Viking executives can’t relish taking prospective customers on sea trials out of the factory marina in New Gretna, New Jersey. The serpentine route through the shallow and shoaling marshlands you must negotiate to reach open water can be a bit scary when running at cruising speed. I freely admit to being instantly impressed by the tracking and performance of Viking’s new 46-footer as we wound our way out to the bay.
As you push the throttles forward, you can really feel the thrust of the turboboost forcing you back into your seat. The MAN engines, combined with Viking’s favorite Veem Interceptor propellers, give this boat both respectable speed and fuel economy. And the propeller pockets not only shorten the draft, allowing you to enter shallow harbors, they also substantially decrease the shaft angle, vectoring the props’ thrust more parallel to the water’s surface for improved fuel economy. At 1,800 rpm, the MANs moved the 46 along at a very comfortable 28.4 knots while burning a relatively conservative 64 gph. Top speed nearly touched 39 knots at 2,335 rpm, burning 118 gph.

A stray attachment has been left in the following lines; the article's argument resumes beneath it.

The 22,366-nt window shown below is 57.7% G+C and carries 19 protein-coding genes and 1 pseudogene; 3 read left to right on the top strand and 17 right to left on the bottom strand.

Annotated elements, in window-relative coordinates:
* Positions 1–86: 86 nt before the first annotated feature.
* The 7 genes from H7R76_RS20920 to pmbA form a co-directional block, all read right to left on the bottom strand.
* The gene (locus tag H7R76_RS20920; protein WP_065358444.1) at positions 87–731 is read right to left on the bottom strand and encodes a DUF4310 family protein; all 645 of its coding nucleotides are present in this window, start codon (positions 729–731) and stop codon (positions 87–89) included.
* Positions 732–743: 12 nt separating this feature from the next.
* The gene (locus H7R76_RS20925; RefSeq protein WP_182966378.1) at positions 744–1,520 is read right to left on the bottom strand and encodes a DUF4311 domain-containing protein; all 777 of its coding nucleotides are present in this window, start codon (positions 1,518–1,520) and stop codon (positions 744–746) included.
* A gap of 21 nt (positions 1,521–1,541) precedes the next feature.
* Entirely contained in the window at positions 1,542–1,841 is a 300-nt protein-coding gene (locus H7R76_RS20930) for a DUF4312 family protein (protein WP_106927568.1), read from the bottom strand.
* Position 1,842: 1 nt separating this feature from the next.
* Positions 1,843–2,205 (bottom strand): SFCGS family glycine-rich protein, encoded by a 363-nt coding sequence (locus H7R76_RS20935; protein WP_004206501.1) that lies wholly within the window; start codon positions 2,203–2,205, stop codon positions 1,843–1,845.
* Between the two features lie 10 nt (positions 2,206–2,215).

With the 46’s Teleflex power-assist steering, it’s no wonder it could fly through the circuitous channels of the Jersey low country. Lenco electric trim tabs responded instantly, adjusting an inherent, slightly bow-high running attitude as needed. Once we were out in the bay, the gusty winds that went unnoticed in the marshes churned up a healthy chop, displaying the 46’s moderate roll moment and gentle transitions. I found this particularly surprising because, usually, the smaller the boat, the faster and more dramatic the roll. I believe the prop pockets helped dampen the roll moment. As we simulated spinning on a fish, the boat exhibited quarter-horse rather than Clydesdale response.
Up on the flybridge, you’ll find a classic layout with straight settees for guest seating forward and to starboard of the helm console. But Viking adds some special touches that I particularly like, such as the reversible seat back, which also fits into standard rod holders, on the aft end of the starboard settee. Between the helm and companion seats and the flybridge rail, you’ll find more than enough room to access the companion seating without disturbing the helmsman. Finally, despite the copious room between rail and rears, with the captain’s seat back removed, you enjoy an unobstructed view of the entire aft half of the cockpit.
Inside, this boat offers a traditional layout with a starboard-side galley complete with Corian counters and a smaller than average, triangular island with two stools. The portside dinette seats two, with a third stool at the island. Everything else is what you’d expect: undercounter refrigerator/freezer drawers, a three-burner cooktop, slide-out trays in all cabinets, a teak-and-holly sole in the galley and tons of storage in the bow to port and starboard of the centerline gangway.